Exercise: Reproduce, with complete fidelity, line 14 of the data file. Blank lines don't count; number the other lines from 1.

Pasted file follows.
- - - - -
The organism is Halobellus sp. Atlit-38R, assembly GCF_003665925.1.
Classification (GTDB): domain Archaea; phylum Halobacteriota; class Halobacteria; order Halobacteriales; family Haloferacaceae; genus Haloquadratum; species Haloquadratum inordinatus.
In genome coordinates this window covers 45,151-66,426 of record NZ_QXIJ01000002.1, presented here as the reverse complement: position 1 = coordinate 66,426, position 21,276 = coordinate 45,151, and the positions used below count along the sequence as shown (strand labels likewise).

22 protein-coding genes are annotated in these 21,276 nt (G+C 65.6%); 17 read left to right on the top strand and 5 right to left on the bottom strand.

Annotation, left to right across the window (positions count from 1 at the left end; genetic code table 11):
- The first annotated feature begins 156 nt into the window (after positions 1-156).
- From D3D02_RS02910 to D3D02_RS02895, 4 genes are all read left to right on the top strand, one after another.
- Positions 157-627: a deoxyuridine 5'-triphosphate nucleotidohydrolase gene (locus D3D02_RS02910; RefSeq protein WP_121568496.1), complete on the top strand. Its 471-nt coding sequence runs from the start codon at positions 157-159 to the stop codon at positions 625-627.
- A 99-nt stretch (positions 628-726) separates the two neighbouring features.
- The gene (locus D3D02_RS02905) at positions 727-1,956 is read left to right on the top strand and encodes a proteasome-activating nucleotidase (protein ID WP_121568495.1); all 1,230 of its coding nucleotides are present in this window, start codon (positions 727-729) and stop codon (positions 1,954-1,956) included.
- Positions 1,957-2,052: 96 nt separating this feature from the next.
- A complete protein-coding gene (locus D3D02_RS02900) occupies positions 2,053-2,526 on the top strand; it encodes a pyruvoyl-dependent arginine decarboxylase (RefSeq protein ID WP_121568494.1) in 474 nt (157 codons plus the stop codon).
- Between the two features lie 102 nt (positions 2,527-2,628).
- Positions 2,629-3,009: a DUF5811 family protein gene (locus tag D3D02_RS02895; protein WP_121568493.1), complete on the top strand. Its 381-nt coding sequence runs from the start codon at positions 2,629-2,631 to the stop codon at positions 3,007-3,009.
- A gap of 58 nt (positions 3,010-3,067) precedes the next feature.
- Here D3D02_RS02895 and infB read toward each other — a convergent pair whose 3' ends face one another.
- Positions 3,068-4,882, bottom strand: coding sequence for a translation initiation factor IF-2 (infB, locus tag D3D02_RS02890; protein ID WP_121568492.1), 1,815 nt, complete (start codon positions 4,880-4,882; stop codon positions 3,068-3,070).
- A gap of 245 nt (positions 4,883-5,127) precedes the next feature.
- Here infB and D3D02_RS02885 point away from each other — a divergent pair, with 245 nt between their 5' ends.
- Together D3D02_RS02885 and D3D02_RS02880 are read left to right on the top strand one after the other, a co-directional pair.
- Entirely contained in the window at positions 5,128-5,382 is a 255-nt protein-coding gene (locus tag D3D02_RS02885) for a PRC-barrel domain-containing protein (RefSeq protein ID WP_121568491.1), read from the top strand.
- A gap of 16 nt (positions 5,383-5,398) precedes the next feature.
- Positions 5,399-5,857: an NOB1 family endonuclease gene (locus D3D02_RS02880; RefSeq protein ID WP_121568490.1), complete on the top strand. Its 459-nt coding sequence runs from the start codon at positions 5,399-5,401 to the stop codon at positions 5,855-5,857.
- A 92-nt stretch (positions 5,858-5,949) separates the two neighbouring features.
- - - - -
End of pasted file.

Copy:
- Positions 2,629-3,009: a DUF5811 family protein gene (locus tag D3D02_RS02895; protein WP_121568493.1), complete on the top strand. Its 381-nt coding sequence runs from the start codon at positions 2,629-2,631 to the stop codon at positions 3,007-3,009.